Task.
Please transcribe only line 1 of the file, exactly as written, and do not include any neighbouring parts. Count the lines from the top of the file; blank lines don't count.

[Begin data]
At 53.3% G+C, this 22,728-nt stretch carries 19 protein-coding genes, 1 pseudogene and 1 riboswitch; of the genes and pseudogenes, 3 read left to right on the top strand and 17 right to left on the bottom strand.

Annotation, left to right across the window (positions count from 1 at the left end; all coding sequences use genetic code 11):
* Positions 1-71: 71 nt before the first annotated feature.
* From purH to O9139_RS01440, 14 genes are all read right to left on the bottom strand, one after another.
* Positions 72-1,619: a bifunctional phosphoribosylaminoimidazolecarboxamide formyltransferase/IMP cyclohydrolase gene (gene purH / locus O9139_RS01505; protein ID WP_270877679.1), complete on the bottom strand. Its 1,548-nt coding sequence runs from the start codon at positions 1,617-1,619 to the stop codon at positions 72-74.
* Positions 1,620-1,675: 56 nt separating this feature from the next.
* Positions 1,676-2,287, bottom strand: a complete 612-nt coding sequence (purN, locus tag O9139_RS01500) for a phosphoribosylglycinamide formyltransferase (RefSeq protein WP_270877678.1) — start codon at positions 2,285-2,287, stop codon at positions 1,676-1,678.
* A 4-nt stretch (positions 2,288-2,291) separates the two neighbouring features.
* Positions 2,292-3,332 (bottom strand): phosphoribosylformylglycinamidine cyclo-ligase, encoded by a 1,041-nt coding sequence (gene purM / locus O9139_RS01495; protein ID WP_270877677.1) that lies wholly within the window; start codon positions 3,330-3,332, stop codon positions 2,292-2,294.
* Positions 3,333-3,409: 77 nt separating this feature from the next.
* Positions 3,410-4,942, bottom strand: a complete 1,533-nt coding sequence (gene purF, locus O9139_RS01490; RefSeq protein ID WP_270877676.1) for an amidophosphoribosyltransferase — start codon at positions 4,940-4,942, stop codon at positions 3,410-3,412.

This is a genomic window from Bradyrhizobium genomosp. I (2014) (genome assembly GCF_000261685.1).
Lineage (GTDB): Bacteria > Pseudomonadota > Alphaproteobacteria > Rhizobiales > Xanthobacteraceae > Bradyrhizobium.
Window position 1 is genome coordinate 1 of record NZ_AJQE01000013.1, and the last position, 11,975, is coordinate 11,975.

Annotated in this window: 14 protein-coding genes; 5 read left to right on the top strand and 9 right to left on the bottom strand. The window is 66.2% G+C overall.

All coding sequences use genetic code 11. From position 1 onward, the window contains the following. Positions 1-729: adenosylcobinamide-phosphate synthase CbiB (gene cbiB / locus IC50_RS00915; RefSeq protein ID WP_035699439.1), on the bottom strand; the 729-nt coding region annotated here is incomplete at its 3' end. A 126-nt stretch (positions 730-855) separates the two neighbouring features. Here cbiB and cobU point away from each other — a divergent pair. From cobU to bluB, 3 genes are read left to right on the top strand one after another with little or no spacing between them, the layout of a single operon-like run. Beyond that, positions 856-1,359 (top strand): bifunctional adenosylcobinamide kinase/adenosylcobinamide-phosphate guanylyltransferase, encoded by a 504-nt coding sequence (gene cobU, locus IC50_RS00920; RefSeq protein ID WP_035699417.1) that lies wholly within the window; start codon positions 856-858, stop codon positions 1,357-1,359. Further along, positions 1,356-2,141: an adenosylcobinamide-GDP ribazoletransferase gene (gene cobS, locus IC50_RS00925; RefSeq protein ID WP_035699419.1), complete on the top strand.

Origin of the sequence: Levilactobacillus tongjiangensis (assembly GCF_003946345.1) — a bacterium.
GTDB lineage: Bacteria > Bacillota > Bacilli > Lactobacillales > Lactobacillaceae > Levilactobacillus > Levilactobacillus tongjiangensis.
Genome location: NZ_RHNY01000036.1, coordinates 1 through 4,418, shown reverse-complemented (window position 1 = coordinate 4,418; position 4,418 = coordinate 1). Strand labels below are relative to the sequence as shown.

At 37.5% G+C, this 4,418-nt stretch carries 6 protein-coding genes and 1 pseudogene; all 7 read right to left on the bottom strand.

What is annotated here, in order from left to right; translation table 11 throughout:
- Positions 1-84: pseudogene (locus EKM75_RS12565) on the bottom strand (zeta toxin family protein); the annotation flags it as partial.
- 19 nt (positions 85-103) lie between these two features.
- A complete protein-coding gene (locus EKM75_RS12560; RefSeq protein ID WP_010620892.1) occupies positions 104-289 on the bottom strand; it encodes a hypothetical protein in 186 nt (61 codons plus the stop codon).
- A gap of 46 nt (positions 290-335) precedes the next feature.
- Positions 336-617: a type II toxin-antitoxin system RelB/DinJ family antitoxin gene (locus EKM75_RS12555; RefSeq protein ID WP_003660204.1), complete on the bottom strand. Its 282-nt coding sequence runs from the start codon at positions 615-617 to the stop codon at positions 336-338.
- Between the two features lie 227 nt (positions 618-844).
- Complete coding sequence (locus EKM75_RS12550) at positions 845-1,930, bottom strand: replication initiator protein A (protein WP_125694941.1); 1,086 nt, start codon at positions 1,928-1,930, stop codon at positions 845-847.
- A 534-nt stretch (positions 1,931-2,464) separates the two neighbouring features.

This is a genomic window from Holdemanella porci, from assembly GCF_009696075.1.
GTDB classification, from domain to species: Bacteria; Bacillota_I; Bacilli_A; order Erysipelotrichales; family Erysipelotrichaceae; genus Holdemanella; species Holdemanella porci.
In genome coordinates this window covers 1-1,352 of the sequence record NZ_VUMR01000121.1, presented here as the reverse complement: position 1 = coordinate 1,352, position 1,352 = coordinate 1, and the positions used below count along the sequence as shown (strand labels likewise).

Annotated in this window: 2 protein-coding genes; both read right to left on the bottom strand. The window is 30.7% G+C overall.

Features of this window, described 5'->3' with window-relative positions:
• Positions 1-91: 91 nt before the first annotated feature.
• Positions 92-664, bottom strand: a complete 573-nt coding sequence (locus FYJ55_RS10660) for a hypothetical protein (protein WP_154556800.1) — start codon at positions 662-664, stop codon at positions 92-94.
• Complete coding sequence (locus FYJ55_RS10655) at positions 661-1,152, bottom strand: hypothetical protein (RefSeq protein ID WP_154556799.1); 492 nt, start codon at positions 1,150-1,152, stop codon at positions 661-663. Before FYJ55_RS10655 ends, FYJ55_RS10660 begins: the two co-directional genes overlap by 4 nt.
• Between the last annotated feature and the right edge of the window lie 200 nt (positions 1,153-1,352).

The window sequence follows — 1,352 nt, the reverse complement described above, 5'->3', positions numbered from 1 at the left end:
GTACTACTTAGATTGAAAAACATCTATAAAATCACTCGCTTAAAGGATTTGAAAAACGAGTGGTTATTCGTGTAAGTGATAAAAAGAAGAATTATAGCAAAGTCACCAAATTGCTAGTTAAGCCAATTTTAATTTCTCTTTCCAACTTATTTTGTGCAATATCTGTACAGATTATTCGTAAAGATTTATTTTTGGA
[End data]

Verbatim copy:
At 53.3% G+C, this 22,728-nt stretch carries 19 protein-coding genes, 1 pseudogene and 1 riboswitch; of the genes and pseudogenes, 3 read left to right on the top strand and 17 right to left on the bottom strand.